Doc 2: Slave Petition for Freedom to the Massachusetts Legislature, 1777

The following petition is from a group of Black slaves who under the advisement of an abolitionist lawyer sought to use the rhetoric of liberty to request their freedom.

To The Honorable Council & House of Representatives for the State of Massachusetts Bay in General Court assembled, Jan. 13, 1777.

The petition of a great number of blacks detained in a state of slavery in the bowels of a free and Christian country, humbly show that your petitioners understand that they have in common with all other men a natural and unalienable right to that freedom which the Great Parent of the Universe [God] has bestowed equally on all mankind and which they have never forfeited by any compact or agreement whatever be sold like a beast of burden [draft animal] and like them, condemned to slavery for life among a people professing the mild religion of Jesus [Christians], a people not insensible of the secrets of rational being, nor without spirit to resent the unjust endeavors of others [England] to reduce them to a state of bondage and subjection. Your honor [does not] need to be informed that a life of slavery, like that of your petitioners, deprived of every social privilege, of everything requisite to render life tolerable, is far worse than nonexistence [death]. 

Doc 3: The Right of Free Suffrage, 1776, From the Maryland Gazette by The Watchman

The mysterious “Watchman” wrote this article in the Maryland Gazette when news spread that only white male property owners would be allowed to vote and poor white farmers and merchants who did not own land/property would not be allowed to vote. 

The last [Congressional] convention resolved, that a convention be elected for the express purpose of forming a new government, by the authority of the people only, and enacting and ordering all things for the preservation, safety, and general weal of this colony. Unfortunately in the same sitting, they passed a resolve restricting the right of voting, thereby excluding nearly half of the members of this state [from] enjoyment of their inherent right of free suffrage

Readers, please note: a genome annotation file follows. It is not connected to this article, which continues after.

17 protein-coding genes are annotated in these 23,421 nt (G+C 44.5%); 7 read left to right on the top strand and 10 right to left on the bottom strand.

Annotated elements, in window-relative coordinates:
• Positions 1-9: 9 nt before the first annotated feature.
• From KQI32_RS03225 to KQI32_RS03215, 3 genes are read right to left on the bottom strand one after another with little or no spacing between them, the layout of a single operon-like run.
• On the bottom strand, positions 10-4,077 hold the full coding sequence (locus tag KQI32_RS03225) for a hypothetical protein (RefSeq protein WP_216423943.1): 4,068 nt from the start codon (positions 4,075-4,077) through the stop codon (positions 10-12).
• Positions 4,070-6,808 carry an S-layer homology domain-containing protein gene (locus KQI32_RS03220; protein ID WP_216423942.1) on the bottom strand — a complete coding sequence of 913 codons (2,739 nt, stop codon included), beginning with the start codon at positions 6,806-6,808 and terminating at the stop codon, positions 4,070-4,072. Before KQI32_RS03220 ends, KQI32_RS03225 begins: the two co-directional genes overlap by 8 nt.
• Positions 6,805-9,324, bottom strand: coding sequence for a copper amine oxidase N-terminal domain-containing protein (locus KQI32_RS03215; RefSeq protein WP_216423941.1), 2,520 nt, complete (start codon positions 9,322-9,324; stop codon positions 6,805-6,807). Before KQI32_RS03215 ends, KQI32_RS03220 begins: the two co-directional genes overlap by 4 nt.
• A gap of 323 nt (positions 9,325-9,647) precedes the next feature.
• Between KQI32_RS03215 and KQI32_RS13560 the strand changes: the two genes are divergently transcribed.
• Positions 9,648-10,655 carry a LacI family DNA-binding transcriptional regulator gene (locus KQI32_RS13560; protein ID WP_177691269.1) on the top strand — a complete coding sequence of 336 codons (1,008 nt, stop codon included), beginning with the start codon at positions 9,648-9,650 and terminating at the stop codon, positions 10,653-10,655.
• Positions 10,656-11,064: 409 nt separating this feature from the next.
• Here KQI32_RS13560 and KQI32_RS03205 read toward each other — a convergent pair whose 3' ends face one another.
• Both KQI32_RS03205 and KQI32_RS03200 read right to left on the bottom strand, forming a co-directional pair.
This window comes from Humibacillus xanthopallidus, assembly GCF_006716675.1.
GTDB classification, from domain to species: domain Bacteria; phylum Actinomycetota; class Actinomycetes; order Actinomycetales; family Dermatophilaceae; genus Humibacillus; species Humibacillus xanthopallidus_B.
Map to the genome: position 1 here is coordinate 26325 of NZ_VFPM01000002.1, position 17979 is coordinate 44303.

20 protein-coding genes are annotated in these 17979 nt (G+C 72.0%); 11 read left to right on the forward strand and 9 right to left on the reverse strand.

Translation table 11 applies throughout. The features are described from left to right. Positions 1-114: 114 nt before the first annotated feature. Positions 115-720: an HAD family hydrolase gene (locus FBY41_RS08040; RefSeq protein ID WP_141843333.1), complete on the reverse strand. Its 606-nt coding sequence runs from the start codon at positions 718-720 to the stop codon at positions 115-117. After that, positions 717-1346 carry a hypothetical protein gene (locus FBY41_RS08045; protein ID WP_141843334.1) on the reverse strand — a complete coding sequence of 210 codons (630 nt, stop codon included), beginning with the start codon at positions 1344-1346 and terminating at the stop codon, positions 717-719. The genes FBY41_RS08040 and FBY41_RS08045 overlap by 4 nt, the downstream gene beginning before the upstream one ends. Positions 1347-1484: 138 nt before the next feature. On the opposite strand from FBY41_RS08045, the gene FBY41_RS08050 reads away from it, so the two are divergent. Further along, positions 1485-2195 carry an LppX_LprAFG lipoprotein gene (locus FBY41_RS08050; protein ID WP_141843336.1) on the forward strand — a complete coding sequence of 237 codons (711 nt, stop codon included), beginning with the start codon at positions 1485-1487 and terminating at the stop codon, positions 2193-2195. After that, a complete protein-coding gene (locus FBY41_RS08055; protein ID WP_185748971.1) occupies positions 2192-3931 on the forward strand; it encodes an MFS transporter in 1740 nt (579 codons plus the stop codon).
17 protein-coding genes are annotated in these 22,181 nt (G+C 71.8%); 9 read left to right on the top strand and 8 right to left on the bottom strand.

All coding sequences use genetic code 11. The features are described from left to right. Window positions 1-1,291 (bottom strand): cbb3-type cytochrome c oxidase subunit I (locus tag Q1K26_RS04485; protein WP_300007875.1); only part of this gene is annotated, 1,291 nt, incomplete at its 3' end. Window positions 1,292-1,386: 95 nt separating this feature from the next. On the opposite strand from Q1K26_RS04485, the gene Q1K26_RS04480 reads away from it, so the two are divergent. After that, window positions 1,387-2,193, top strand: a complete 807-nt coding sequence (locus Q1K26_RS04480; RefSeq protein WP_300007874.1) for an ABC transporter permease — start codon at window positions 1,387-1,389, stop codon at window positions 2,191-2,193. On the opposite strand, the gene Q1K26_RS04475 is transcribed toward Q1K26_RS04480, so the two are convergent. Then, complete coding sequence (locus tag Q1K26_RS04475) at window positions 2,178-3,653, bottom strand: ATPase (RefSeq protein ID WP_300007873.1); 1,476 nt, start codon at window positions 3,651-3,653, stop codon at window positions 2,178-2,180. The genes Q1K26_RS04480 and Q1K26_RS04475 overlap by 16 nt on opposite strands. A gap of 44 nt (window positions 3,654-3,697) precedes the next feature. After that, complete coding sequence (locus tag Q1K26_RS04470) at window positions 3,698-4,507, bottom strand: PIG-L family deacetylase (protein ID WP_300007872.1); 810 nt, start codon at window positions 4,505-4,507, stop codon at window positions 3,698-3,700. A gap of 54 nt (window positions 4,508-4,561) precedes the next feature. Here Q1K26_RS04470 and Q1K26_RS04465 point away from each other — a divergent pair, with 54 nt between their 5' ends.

Is it not an insult to common sense to say that a government can be formed by the authority of the people only, when near half of them are excluded from any share in the election of the convention which is to form the government? This inequality of representation, contained in the resolve, cannot be justified on any principle. Every freeman must stand amazed at it. It struck at the grandest right of a freeman…The ultimate end of all freedom is the enjoyment of a free suffrage. A constitution formed without this important right of free voting being preserved to the people, would be despotic…

For a people governed contrary to their inclination, or by persons to whom they have given no commission for that purpose, are, in the properest sense of the phrase, an enslaved people, if ever there was an enslaved people. That a part of the people should engross the power of electing legislators for the whole community is the grossest injustice that can be imagined… Let, therefore, all hateful distinctions cease, and elections [be] made open and by the free suffrage of the people stand good and valid…And let a government be established, where equal liberty can be enjoyed, the interest of the people promoted, and the cause of America maintained.